Sometimes you need a list of public DNS servers, there are some common ones and some not so common ones, here I present my go to list. These are in no way endorsed, but I do use them all fairly regularly. Where I say some services are Alternate Root these servers may give you different results than the rest.
All posts tagged dns
I’ve been troubleshooting some pretty large networks lately, and since DNS underpins most enterprise networks it’s very useful to see what traffic is going through the DNS servers. By default Ubuntu doesn’t log every query, and I can understand why. The average home network generates 100’s of DNS queries an hour, enterprise networks generate magnitudes of scale more.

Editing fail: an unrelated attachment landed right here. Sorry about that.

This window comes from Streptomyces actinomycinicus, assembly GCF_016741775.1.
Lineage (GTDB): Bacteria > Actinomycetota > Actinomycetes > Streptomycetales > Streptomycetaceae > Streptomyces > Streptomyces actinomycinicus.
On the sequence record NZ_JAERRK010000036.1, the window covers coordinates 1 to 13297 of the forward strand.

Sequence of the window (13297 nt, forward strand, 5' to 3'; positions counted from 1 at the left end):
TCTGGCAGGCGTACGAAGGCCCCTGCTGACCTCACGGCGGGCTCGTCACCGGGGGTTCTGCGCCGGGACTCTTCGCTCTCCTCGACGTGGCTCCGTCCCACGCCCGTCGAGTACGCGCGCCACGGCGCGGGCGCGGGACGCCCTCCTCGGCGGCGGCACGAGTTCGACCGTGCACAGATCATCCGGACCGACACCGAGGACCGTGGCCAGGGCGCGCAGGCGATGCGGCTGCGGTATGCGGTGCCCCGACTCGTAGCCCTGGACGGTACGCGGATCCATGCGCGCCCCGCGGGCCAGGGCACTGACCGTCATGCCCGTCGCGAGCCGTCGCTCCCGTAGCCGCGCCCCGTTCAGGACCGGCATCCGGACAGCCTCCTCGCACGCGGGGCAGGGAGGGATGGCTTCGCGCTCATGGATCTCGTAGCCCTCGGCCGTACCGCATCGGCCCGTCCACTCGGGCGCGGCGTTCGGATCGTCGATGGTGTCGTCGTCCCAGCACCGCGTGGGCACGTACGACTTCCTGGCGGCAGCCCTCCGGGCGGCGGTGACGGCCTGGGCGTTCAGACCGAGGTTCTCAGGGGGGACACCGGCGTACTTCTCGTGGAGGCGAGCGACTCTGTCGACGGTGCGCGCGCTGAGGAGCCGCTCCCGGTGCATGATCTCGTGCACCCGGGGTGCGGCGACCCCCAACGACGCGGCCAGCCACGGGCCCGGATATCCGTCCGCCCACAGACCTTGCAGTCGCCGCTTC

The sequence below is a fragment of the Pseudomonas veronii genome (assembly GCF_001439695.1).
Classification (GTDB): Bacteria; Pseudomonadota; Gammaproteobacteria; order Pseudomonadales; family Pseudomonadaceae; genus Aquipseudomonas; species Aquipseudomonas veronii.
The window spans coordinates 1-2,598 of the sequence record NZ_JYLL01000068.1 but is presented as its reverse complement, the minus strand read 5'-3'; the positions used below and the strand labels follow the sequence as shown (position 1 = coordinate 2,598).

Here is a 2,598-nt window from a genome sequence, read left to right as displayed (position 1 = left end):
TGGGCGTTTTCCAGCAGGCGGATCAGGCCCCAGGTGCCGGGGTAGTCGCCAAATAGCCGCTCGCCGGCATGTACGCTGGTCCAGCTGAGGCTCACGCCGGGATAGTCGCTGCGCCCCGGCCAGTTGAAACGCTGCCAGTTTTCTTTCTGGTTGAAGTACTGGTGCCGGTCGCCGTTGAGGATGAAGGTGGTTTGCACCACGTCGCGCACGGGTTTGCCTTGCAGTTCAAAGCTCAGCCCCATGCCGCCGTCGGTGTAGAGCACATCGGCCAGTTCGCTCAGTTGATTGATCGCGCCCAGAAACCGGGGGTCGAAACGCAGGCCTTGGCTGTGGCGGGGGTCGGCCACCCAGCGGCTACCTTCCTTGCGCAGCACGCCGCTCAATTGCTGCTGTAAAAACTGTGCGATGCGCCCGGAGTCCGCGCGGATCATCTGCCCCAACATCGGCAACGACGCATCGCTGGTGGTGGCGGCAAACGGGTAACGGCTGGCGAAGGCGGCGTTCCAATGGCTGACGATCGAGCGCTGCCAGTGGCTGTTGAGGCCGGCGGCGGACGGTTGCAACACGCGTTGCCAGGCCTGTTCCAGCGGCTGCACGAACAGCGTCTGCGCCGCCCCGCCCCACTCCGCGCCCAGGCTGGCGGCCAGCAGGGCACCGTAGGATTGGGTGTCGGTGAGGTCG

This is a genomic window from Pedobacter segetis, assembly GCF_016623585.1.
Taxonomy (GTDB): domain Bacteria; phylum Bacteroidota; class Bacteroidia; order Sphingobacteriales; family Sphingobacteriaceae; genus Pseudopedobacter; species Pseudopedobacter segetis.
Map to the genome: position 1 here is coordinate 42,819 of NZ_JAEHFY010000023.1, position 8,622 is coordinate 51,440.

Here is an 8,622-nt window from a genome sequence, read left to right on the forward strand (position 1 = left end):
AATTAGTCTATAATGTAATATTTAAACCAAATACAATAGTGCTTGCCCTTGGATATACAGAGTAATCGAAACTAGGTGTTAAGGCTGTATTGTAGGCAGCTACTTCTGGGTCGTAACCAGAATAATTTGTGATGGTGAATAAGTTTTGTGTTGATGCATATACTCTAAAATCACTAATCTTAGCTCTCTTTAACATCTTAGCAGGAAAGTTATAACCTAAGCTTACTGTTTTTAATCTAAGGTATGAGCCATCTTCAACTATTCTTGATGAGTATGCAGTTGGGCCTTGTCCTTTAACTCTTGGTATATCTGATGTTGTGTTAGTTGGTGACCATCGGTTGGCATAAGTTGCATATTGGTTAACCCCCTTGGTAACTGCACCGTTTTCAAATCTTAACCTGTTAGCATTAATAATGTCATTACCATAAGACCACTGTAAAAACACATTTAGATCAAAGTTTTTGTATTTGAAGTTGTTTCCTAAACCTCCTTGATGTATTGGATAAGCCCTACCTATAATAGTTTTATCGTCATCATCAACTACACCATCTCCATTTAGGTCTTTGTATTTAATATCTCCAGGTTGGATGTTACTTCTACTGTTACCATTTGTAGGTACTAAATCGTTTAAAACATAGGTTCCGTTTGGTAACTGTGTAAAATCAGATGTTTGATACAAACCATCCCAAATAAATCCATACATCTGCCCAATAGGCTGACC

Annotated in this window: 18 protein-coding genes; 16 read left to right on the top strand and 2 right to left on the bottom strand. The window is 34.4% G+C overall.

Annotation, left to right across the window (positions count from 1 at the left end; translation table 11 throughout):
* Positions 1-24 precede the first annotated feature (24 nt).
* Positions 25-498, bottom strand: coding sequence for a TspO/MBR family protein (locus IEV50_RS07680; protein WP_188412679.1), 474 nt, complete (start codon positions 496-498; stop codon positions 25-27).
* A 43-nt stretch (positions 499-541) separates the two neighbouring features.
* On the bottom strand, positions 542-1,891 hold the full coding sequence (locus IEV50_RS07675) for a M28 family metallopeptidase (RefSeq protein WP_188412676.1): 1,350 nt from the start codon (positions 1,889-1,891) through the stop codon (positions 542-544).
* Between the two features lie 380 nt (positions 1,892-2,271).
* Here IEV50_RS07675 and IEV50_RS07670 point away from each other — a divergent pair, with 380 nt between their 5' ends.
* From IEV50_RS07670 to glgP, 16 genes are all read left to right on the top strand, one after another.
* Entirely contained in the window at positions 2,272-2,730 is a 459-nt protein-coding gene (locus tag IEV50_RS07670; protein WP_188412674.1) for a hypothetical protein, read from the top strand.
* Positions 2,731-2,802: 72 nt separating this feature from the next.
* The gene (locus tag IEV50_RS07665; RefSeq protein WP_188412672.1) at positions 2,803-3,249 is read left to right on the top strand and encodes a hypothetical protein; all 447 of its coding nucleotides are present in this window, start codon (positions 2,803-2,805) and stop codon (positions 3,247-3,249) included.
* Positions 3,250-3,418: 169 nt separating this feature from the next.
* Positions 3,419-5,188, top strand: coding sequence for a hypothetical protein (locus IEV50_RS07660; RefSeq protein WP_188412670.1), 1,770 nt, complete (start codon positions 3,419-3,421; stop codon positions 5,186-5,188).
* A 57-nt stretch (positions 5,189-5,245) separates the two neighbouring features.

I’ve been working with some small businesses, and it makes life a heck of a lot easier for everyone all round if people use sensible DNS names when setting things up. I’ve looked around and can’t find any suggested best practice, so please see below my suggestions based on all my years experience… If anyone can point me to any other best practice I’ll be a very happy guy!
- remote.companya.com – This record should be the IP address of the static IP of the main internet connection. If applicable allow RDP or SSH.
- mail.companya.com – If the company is hosting their own SMTP flow this can be the MX record, it should also be used for OWA and the like. If the company is sending out email from this address clean onto the internet it will make sense to have the rDNS as mail.companya.com also.
It seems that something as critical as email for the business environment should be protected at all costs, and that too goes for making any changes to said email servers. Especially when the nature of email is that it can take up to 48 hours for any mistakes you make to a internet facing infrastructure to propagate themselves out. So knowing what you are doing is vital.